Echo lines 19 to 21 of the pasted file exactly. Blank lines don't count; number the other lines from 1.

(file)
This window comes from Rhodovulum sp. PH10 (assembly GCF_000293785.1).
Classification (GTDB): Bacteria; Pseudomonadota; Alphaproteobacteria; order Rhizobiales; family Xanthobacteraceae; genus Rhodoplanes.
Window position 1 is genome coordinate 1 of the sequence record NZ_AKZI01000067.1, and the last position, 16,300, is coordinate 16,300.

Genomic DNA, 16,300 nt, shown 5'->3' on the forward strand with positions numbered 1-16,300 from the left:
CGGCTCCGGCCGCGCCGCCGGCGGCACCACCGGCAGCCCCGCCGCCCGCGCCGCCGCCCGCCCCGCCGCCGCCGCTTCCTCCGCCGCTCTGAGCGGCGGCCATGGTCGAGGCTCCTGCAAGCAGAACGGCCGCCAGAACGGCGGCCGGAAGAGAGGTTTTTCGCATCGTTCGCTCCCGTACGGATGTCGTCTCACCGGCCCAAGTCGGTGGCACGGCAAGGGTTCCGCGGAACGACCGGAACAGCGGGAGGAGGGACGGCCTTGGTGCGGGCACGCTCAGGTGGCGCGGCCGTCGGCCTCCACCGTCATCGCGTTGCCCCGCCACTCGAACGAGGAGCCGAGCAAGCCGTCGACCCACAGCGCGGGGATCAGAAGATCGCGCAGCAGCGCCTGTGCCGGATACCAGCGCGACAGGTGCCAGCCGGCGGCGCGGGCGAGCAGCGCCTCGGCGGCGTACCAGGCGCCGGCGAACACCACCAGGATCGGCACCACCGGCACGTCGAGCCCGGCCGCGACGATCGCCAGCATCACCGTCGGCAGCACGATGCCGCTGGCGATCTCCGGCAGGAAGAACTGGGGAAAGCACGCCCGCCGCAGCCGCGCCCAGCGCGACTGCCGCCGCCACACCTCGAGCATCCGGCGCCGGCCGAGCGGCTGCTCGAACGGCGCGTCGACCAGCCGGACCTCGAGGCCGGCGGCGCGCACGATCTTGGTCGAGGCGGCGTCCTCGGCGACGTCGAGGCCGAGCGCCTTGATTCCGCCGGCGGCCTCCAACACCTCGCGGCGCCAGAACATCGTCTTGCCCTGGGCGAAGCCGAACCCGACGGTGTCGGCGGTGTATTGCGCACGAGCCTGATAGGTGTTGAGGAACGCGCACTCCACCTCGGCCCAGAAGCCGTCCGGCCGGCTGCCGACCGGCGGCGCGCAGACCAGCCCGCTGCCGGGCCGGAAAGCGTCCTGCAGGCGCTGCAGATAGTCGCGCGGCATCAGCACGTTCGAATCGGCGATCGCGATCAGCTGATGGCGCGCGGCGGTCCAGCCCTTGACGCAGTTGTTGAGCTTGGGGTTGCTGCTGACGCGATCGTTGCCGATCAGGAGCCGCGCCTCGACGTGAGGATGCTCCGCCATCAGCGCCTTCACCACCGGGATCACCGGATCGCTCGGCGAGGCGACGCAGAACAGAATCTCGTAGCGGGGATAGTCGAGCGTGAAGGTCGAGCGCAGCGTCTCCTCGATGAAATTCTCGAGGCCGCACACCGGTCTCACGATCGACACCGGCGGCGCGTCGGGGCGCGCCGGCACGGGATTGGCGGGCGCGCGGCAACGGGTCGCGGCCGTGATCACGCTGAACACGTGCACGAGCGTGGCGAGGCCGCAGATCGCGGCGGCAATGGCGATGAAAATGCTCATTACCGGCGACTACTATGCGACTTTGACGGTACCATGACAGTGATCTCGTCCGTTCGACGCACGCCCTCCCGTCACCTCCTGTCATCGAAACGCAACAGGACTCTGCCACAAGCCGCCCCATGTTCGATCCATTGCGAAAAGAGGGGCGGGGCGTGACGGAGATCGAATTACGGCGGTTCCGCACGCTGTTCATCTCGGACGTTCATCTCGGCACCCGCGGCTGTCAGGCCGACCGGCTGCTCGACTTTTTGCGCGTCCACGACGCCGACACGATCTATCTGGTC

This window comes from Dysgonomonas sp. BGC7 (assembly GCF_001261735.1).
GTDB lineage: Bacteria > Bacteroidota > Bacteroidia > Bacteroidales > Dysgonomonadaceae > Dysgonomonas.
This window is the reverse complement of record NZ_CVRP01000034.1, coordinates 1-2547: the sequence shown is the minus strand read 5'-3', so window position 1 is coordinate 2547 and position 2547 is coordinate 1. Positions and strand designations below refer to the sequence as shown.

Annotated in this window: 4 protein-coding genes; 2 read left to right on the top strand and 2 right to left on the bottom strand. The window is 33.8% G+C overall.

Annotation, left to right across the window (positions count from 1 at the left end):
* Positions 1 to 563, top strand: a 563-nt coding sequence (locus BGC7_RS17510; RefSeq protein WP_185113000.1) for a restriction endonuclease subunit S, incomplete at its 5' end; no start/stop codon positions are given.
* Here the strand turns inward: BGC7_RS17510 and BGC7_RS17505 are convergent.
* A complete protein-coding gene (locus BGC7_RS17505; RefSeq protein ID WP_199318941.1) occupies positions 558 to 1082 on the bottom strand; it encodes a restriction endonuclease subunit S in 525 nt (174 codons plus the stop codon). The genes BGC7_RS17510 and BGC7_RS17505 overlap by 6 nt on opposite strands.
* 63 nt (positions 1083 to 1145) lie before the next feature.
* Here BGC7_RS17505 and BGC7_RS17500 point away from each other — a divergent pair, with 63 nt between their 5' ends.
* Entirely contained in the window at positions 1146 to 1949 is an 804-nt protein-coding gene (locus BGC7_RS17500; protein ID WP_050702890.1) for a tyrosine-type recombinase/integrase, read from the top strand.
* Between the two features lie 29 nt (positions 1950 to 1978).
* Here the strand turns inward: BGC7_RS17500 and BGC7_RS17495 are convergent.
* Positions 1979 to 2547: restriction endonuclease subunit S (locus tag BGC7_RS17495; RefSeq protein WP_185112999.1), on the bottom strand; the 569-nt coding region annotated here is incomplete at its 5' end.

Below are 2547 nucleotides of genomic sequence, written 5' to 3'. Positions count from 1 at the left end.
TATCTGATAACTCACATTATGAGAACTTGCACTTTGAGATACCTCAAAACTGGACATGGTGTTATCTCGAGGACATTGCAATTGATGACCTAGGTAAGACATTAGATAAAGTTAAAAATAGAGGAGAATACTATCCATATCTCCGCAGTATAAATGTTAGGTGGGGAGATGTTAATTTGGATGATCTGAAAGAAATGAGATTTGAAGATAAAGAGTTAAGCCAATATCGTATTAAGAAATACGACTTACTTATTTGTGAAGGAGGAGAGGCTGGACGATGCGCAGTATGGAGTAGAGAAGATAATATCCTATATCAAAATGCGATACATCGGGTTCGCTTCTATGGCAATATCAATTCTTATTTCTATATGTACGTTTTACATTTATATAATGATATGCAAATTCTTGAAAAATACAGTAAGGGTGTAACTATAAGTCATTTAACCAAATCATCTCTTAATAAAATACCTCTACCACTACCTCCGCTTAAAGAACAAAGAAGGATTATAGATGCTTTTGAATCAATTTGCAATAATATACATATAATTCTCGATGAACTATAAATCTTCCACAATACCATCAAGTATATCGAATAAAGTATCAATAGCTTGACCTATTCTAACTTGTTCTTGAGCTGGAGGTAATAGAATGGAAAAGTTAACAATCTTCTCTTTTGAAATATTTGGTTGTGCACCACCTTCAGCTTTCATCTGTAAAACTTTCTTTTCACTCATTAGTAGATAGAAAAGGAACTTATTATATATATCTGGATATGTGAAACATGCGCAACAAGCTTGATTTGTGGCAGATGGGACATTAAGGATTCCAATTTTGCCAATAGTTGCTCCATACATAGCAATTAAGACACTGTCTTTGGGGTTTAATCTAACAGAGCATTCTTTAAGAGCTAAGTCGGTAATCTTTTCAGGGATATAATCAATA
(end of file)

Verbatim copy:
* Positions 1979 to 2547: restriction endonuclease subunit S (locus tag BGC7_RS17495; RefSeq protein WP_185112999.1), on the bottom strand; the 569-nt coding region annotated here is incomplete at its 5' end.

Below are 2547 nucleotides of genomic sequence, written 5' to 3'. Positions count from 1 at the left end.
TATCTGATAACTCACATTATGAGAACTTGCACTTTGAGATACCTCAAAACTGGACATGGTGTTATCTCGAGGACATTGCAATTGATGACCTAGGTAAGACATTAGATAAAGTTAAAAATAGAGGAGAATACTATCCATATCTCCGCAGTATAAATGTTAGGTGGGGAGATGTTAATTTGGATGATCTGAAAGAAATGAGATTTGAAGATAAAGAGTTAAGCCAATATCGTATTAAGAAATACGACTTACTTATTTGTGAAGGAGGAGAGGCTGGACGATGCGCAGTATGGAGTAGAGAAGATAATATCCTATATCAAAATGCGATACATCGGGTTCGCTTCTATGGCAATATCAATTCTTATTTCTATATGTACGTTTTACATTTATATAATGATATGCAAATTCTTGAAAAATACAGTAAGGGTGTAACTATAAGTCATTTAACCAAATCATCTCTTAATAAAATACCTCTACCACTACCTCCGCTTAAAGAACAAAGAAGGATTATAGATGCTTTTGAATCAATTTGCAATAATATACATATAATTCTCGATGAACTATAAATCTTCCACAATACCATCAAGTATATCGAATAAAGTATCAATAGCTTGACCTATTCTAACTTGTTCTTGAGCTGGAGGTAATAGAATGGAAAAGTTAACAATCTTCTCTTTTGAAATATTTGGTTGTGCACCACCTTCAGCTTTCATCTGTAAAACTTTCTTTTCACTCATTAGTAGATAGAAAAGGAACTTATTATATATATCTGGATATGTGAAACATGCGCAACAAGCTTGATTTGTGGCAGATGGGACATTAAGGATTCCAATTTTGCCAATAGTTGCTCCATACATAGCAATTAAGACACTGTCTTTGGGGTTTAATCTAACAGAGCATTCTTTAAGAGCTAAGTCGGTAATCTTTTCAGGGATATAATCAATA